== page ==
Fluffy, cottony clouds float in a Wedgewood blue sky. In the treetops above me, goldfinches twitter; cedar waxwings dart and swoop after insects, calling “zee-zee” to one other. I sit in one of the Andirondack chairs above the river, taking in the view both up and down, listening to the burbling below my feet.
It approaches over my head, hovering to inspect the bright, azure hair Scrunchy holding back my ponytail. Pausing next to my ear, it investigates the embroidered flowers that decorate the straps of my sundress. It is so close its pumping wings fan my hair and I feel its gentle brush on my cheek, but I can barely see it in my peripheral vision. It quickly decides I’m not a food source and zooms a beeline straight out over the river to the sycamore tree on the opposite bank. I feel honored by this very special visit.
When I later look up the symbolism of hummingbirds, I see significance in its message:
“The hummingbird generally symbolizes joy and playfulness, as well as adaptability. Additional symbolic meanings are:
- Lightness of being, enjoyment of life
- Being more present
- Bringing playfulness and joy in your life
- Lifting up negativity
- Swiftness, ability to respond quickly
- Resiliency, being able to travel great distances tirelessly”
I could always have more joy and playfulness in my life, be more present and foster positive resiliency. It is a daily striving toward creating a more fulfilling life.
It has been a hot and humid week, warmer than it has been all summer. I went swimming in the river yesterday and it was so refreshing! I squealed when I first entered the water, but my body soon adjusted to the cool water and as my core temperature lowered, I felt much better, relaxing into the flow of the water around me.
Our little swimming hole is only waist deep, so one must dip up and down, then to ‘swim,’ must lay down to float fifteen feet downstream before it grows too shallow, touching bottom. I waded back and repeated the trip a few more times. The tranquility of the scene, the gentle caress of the water around me, permeated my every fiber. Relaxed, all stress melted away, I am one with the stream and the little fish that nibble around my feet.
As I continue to sit up here above the river, I am visited by another wild inhabitant, this time a bumblebee doing the same as the hummingbird. This blue hair tie must be blaring ultraviolet light like a beacon! I can feel her wings beat the air and the light brush of feet upon the back of my neck before she veers off and away. I’m grateful she didn’t land as I’m not sure I could hold still for that.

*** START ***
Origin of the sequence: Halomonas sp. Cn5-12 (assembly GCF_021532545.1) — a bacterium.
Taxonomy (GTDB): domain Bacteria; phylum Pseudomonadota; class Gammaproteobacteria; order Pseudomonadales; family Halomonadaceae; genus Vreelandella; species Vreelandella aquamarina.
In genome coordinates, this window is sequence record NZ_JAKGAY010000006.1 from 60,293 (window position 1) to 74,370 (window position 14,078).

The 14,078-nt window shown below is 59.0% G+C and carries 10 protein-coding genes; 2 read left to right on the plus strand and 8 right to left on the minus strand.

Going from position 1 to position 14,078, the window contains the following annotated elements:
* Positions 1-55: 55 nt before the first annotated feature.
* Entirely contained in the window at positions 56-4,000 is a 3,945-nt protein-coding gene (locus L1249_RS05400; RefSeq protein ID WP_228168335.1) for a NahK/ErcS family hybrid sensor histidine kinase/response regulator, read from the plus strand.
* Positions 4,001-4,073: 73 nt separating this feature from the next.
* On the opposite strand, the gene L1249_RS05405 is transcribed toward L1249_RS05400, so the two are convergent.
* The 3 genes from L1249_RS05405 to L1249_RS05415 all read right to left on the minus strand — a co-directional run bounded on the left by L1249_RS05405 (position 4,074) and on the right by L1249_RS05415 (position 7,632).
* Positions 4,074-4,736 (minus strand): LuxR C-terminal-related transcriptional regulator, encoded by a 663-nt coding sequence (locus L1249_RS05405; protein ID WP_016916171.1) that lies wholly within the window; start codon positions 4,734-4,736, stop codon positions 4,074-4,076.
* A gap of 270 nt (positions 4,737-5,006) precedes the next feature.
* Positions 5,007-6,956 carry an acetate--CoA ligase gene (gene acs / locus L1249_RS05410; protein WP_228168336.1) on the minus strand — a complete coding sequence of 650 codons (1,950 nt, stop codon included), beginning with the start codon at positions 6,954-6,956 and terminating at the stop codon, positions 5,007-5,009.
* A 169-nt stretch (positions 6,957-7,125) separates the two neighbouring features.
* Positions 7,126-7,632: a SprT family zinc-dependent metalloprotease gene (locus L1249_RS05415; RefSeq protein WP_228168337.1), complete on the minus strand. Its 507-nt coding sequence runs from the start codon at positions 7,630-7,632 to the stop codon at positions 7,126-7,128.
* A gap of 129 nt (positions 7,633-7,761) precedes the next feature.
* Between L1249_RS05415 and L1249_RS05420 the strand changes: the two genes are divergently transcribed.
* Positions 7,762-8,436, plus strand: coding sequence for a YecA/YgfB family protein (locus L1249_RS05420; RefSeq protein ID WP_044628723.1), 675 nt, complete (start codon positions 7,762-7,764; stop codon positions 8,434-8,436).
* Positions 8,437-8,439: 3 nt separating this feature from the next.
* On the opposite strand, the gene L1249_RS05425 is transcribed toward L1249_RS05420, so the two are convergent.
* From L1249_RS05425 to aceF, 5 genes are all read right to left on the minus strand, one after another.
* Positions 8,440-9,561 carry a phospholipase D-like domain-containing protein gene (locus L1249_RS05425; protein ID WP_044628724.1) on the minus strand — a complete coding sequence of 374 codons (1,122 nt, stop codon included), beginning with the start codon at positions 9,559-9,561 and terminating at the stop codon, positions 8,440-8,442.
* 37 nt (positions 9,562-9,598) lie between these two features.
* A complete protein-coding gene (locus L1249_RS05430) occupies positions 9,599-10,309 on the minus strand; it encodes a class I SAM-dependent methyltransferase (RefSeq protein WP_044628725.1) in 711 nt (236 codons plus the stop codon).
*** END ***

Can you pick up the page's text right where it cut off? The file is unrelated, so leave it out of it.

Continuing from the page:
Looking around, I see that a few of the Joe-Pye weed are turning brown, as are the early goldenrod. Time passes, flowers senesce and set seed. We have many species of goldenrod, so we’ll have blooms for a while yet. The tansy is tall, hugging the river edges where the light is best, clusters of golden buttons on long stalks of ferny leaves.
The knotweed have sent up their creamy flower stalks like bony fingers; soon they will fluff out, creating mounded, snowy banks up and down the river. The masses of blossoms are quite beautiful; I try not to negatively judge their invasiveness and impact on the landscape. I want to be present and accept them as they are– a plant that possesses graceful beauty.
The air is pungent with the smell of vegetation; freshly released oxygen that goes down like a good wine. I love the peace of this place where the water flows over the stones, the light catches, and ripples radiate in all directions. Deeper pools slow the eddies, offering a view to the tumble of tossed stones below.
A catbird scolds from the bushes. It sounds like he is whining “Hey!” interspersed with a nasal, Long Island accented, “Jer-ry!” They are keen observers and are the first to alert the residents that intruders have arrived. I don’t know what he has seen as I am staying still and have been here a while. Perhaps he just now noticed me.
A red-bellied woodpecker, like an unhappy housewife, rails from the woods, “Dirt-dirt-dirt!” as she hunts for insects among the dead tree branches and bark crevices.
A light breeze gently tosses the top of a seventy-foot cottonwood, it’s deltoid leaves quaking like aspens, shimmering in the sunlight. It is a dance of light and wind. The wild cherry trees let loose a few yellowed leaves, informing me the process of fall has begun, phasing out the work of summer. Its fruit attracts robins, cardinals and cedar waxwings, the latter being the most vocal. There is more yellow in the landscape with each passing day as trees phase out darker green for more olive, pushing on towards gold.
A blue bottle fly buzzes around me, pulling my attention away from the trees until I tire of it and swat it away. A mosquito replaces it, finding me a hopeful meal until I end its quest.
Occasionally, a song sparrow will raise its song, but it lacks the urgency of earlier summer, now that breeding season is over. It’s not as important to defend territory, as it is to fatten up for the migration south it will soon be undertaking.
Two squirrels are scrambling in the maple canopy above my head. I hear them dropping twigs, leaves and seeds, each piece hitting leaves and branches as they fall…tat-tat-tat. They are messy eaters, dropping half of what they harvest. Good news for the ground foragers, like mice and chipmunks, who will be happy for the easy meal. Those seeds that are not found will have a chance of sprouting next spring.
With a sigh, I see the sun has sunk below the trees, and my time has grown short. I must go back to my responsibilities, but will do so refreshed and renewed, and yes, more joyful.